No matter how you spread out your daily food, each eating will be a meal.
But as an example, for a daily intake of 1500 calories, 33.33 grams of fat would equal the desired twenty percent. So that half- bag of low-cholesterol chips you had with lunch -- say four ounces at ten grams of fat per ounce -- is already over your daily limit, leaving nothing for the breakfast, the rest of lunch, and dinner. One hot dog has about 14 grams of fat, three rich cookies have 8 grams of fat, and a slice of pizza may have 16 grams of fat. With the chips that scant food totals 78 grams, closer to twenty percent of 3500 calories.
Computing the percent of calories that you consume as fat, and your intake of cholesterol, is a simple task, even if slightly time consuming. It's necessary, however, since you won't be able to monitor your fat intake, and thus reduce it, until you know the amount and type of fat in the food you eat. Most of the information you need to monitor and reduce your cholesterol is given in this book, on the nutrition information labels of products you purchase, or directly from food manufacturers themselves.
Because a lot is involved here, let's go through the procedure step by step. To begin with, we'll use the daily worksheet in CNTFAT.DOC (a Word document downloadable by clicking on the link -- print the document for your daily use), and the chart in FATS.DOC to get started. FATS.DOC includes a list of common foods with the amount of fat, cholesterol and calories in specified amounts. Some of these amounts are for specific brands, so you'll have to check the figures against the particular product that you buy. You'll use this chart to total the amount of fat in your own recipes and to estimate food you eat out.
Just because one food is "better" than the next doesn't mean it can be eaten with abandon. Margarine is a good example. A soft margarine made with mainly polyunsaturated fats is preferred over butter. But the margarine may still contain 6 grams of fat or more per tablespoon, a third or fourth from saturated fat. Spreading a thick layer of margarine is better than the same amount of butter, but you'll still be eating unnecessary fat.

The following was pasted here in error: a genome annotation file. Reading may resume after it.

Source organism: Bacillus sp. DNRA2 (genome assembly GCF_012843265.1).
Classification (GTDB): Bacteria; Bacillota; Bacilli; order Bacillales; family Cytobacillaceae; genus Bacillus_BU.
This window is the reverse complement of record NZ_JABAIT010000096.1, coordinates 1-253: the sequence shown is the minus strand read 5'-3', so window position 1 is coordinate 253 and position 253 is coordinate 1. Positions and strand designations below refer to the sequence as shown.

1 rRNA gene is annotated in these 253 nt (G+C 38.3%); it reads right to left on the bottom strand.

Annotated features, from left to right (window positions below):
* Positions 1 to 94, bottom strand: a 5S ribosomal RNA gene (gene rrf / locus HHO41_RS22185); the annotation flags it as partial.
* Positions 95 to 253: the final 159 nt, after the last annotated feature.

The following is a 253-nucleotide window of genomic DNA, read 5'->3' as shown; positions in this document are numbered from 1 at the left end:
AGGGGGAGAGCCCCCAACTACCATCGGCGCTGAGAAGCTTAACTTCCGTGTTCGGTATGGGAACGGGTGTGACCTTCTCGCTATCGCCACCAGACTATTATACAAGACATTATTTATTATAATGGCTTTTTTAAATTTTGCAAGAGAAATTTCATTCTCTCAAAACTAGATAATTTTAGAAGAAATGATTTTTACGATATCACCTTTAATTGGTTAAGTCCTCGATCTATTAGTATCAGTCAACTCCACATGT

Always make sure you count or weigh the portions so they contain the fat, cholesterol, and calories figured in the recipe. You can always add less oil or margarine, and salt and sugar for that matter, but expect the taste and texture to change. Use an inexpensive kitchen scale, don't try to judge the portion size in the beginning since you'll probably over estimate. If a recipe lists 3 ounces of meat for a serving, weigh the meat before putting it on the plate. After a while, your ability to judge weights and amounts will improve and you'll be less dependent on the scale.
As an extra control, arrange the food on the plate then store the remainder in the refrigerator before serving. Once wrapped and stored, you'll be less tempted to take that extra helping.
Shopping For Fat
Even with the material supplied here, it is vital that you cut out and save the product labels of purchased ingredients and prepared products. Remember, the goal is not just to monitor what you eat but to reduce it, substituting unsaturated for saturated fats where possible, avoiding the "bad" fats and high cholesterol foods.